It’s hard to believe there’s a place on this earth so quiet.
Technically, it’s not exactly on the earth.
I’m talking about the silence when you’re floating a few hundred feet off the ground in a hot air balloon. When the pilot fires the propane tank to heat the air in the balloon, well, that’s certainly noisy, but as soon as it’s shut off, the silence is deafening.
In October, people from all over the world will descend on Albuquerque for the annual fiesta there. If you want to fight the crazy traffic and the high hotel rates, be my guest.
However, Sept.15-17 in Alamogordo, you have the opportunity to attend a more manageable and, to my way of thinking, a much more beautiful balloon fest.
It’s the White Sands Balloon Invitational and this year marks the 30th anniversary of the event.
Why am I such a fan?
To start, I believe the most enchanting setting in all of the Land of Enchantment is White Sands National Park. Then imagine the added enchantment of a lot of colorful hot air balloons floating around out there. Then imagine you’re in Alamogordo, dealing with Alamogordo traffic and hassles, and NOT in Albuquerque, dealing with Albuquerque traffic and hassles.
Maybe you’re starting to see my point.
Alamogordo will be buzzing with balloon events the whole weekend. Many of the activities will take place at Ed Brabson Balloon Park, at 700 Lavelle Road, named for a longtime Alamogordo businessman and community advocate who was active in the founding and building of the invitational event.
Activities include a mechanical bull, chainsaw carving, custom-made cowboy hats, a dunk tank, folklorico dancers, inflatables, balloon animals and a performance by the band Crossin’ the Line.
The lift-off at White Sands National Park is 7 a.m. Saturday, Sept. 16, although I would suggest getting their earlier if you can.
The balloon glow event is at 6 p.m. Saturday at Brabson Park. And if you haven’t been to a balloon glow, it’s a great sight, with the balloons tethered in close proximity, lighting up in the twilight sky.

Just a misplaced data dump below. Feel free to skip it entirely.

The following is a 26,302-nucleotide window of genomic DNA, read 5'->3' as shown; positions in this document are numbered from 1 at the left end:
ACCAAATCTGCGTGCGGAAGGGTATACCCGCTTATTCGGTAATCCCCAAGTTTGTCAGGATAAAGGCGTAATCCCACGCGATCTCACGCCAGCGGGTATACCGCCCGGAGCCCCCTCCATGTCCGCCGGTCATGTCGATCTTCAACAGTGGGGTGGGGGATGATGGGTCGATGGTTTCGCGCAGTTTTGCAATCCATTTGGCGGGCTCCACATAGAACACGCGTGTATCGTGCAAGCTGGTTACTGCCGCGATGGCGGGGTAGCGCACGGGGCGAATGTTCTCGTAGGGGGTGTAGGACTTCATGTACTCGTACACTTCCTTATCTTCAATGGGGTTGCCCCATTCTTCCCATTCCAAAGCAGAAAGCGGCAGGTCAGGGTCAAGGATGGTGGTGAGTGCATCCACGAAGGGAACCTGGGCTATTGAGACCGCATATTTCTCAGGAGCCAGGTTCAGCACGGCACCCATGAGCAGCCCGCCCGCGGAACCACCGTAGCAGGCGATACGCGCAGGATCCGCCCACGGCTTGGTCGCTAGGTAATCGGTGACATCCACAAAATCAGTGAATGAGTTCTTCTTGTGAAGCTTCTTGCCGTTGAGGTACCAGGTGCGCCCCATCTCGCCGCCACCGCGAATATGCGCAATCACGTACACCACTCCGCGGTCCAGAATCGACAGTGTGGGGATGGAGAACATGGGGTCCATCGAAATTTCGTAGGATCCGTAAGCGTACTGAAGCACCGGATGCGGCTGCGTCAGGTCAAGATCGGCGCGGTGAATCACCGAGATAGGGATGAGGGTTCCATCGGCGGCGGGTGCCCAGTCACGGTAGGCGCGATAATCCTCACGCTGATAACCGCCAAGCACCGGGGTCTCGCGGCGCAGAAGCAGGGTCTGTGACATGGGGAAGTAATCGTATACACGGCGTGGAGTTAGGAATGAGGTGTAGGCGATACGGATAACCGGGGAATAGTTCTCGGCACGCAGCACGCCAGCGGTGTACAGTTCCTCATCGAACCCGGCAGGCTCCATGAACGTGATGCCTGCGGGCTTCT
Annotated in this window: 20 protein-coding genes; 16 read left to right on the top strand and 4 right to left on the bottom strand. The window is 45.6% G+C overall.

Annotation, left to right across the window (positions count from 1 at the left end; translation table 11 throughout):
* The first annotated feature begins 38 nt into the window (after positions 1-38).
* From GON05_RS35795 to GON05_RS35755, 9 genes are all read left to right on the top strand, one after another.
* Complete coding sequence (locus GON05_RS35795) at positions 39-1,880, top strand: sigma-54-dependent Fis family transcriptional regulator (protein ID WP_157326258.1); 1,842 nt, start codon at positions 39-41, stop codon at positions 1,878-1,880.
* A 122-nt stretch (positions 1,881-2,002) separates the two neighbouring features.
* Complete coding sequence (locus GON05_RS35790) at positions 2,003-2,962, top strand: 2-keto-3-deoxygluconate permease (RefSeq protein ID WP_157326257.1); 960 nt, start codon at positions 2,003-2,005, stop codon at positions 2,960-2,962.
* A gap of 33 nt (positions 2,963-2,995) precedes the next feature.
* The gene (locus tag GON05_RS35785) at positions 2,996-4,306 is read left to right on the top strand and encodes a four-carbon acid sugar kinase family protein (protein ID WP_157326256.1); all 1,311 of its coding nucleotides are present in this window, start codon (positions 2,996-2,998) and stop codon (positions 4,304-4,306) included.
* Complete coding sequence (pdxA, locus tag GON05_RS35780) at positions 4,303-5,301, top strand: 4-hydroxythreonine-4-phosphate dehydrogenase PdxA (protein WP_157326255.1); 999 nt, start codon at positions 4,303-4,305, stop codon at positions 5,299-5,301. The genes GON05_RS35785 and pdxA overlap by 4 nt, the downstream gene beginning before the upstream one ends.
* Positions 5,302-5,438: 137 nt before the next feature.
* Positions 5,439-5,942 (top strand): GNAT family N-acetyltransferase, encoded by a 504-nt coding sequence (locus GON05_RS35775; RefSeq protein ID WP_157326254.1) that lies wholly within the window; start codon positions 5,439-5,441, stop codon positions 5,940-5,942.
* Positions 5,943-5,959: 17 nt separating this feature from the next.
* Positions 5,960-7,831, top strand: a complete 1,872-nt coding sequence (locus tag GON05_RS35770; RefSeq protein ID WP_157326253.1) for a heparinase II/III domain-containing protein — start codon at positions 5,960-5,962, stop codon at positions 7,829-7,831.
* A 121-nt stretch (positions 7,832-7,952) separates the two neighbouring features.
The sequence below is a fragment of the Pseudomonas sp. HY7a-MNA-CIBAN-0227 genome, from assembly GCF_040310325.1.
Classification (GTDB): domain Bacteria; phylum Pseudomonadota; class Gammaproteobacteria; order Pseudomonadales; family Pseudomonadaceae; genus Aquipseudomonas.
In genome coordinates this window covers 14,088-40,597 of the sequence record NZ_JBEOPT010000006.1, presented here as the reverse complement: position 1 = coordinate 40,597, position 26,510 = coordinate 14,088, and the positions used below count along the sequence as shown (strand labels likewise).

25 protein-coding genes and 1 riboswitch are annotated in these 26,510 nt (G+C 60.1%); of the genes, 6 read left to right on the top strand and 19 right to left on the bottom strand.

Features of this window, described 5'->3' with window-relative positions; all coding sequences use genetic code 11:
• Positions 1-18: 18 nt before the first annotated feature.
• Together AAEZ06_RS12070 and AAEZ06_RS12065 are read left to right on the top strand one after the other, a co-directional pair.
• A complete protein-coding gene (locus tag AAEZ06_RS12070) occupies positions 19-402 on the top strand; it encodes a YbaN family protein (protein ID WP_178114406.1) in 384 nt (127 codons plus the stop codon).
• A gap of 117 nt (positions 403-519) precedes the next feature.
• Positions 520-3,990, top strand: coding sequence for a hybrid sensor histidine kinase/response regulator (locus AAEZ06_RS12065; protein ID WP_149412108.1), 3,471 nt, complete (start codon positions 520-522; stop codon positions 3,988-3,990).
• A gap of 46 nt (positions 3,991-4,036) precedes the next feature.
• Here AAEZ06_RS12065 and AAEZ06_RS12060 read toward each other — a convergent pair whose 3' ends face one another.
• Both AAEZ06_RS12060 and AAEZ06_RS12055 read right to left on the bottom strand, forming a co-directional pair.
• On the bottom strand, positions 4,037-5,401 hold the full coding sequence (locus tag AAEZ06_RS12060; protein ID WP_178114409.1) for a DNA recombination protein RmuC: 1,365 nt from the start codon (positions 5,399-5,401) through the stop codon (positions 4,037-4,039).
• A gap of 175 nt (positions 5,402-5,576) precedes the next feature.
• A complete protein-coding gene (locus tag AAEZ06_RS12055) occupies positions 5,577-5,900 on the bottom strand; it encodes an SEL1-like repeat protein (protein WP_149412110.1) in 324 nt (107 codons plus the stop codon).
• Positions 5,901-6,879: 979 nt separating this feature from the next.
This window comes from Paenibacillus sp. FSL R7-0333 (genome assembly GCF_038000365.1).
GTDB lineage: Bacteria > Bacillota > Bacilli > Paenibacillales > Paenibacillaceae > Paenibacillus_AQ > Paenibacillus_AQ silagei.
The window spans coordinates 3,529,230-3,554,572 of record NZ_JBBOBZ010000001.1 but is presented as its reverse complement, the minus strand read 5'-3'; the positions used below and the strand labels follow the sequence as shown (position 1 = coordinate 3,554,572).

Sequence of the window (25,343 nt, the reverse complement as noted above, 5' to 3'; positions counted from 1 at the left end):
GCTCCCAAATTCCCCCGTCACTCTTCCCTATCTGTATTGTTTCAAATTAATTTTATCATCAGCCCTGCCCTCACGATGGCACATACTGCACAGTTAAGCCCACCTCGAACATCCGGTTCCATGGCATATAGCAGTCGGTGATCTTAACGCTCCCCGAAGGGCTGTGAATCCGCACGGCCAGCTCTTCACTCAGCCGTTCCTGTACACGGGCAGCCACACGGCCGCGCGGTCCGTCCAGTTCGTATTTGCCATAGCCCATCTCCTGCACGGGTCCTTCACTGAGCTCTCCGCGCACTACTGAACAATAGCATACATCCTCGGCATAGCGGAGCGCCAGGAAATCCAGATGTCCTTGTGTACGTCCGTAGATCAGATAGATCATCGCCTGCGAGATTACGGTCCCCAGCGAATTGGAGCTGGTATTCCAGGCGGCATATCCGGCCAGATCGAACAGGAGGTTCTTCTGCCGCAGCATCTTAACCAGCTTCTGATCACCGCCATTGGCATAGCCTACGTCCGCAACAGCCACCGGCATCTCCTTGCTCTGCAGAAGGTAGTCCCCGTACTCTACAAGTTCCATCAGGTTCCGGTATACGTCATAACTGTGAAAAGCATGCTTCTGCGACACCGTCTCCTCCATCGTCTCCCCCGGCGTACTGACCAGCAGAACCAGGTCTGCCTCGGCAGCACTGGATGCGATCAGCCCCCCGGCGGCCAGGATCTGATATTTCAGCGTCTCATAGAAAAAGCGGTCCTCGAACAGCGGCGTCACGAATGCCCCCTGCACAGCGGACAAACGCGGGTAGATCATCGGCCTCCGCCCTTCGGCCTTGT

Sunday morning, Sept. 17, the balloons will lift off from Brabson Park.
My first White Sands Balloon Invitational was September 1995. I had only lived in New Mexico for just a couple of weeks, and was invited to crew a balloon. Crewing the balloon means you and others help unpack the balloon, set it up, then go chase the balloon after it lands, which is usually nowhere close to where you lift off. It can be a lot of work, but it’s also a great way to learn about ballooning.
Driving to White Sands while it was still dark, I began to wonder what I’d gotten myself into. Then I saw the sunrise, casting its glorious magenta hue all over the White Sands. If there could be a better “Welcome to New Mexico” moment than that, I haven’t found it.
As all the crews unpacked all the balloons, and they all started inflating, that was another beautiful sight. And when they all took off, well … it’s a sight that can’t be matched in Albuquerque.
Richard Coltharp is editor and publisher of Desert Exposure. One of his favorite things about ballooning is barking back at the dogs who all feel compelled to bark at balloons floating overhead.